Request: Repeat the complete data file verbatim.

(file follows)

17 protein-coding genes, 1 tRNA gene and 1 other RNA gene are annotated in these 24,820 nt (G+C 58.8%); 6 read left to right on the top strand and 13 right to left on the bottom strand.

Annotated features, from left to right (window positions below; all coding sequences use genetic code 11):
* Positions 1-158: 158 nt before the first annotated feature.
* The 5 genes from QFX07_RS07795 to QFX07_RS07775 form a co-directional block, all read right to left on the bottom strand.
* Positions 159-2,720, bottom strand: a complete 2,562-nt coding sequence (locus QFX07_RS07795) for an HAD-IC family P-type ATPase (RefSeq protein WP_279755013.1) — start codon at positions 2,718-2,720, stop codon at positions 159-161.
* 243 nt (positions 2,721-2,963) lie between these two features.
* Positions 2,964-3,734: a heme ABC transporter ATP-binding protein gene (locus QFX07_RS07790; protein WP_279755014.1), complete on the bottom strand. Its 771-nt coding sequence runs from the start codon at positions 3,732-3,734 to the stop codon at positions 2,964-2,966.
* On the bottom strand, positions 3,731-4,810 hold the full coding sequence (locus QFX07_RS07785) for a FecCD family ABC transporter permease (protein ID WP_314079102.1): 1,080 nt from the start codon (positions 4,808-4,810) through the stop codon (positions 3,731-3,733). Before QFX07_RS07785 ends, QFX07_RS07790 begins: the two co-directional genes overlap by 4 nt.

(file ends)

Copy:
17 protein-coding genes, 1 tRNA gene and 1 other RNA gene are annotated in these 24,820 nt (G+C 58.8%); 6 read left to right on the top strand and 13 right to left on the bottom strand.

Annotated features, from left to right (window positions below; all coding sequences use genetic code 11):
* Positions 1-158: 158 nt before the first annotated feature.
* The 5 genes from QFX07_RS07795 to QFX07_RS07775 form a co-directional block, all read right to left on the bottom strand.
* Positions 159-2,720, bottom strand: a complete 2,562-nt coding sequence (locus QFX07_RS07795) for an HAD-IC family P-type ATPase (RefSeq protein WP_279755013.1) — start codon at positions 2,718-2,720, stop codon at positions 159-161.
* 243 nt (positions 2,721-2,963) lie between these two features.
* Positions 2,964-3,734: a heme ABC transporter ATP-binding protein gene (locus QFX07_RS07790; protein WP_279755014.1), complete on the bottom strand. Its 771-nt coding sequence runs from the start codon at positions 3,732-3,734 to the stop codon at positions 2,964-2,966.
* On the bottom strand, positions 3,731-4,810 hold the full coding sequence (locus QFX07_RS07785) for a FecCD family ABC transporter permease (protein ID WP_314079102.1): 1,080 nt from the start codon (positions 4,808-4,810) through the stop codon (positions 3,731-3,733). Before QFX07_RS07785 ends, QFX07_RS07790 begins: the two co-directional genes overlap by 4 nt.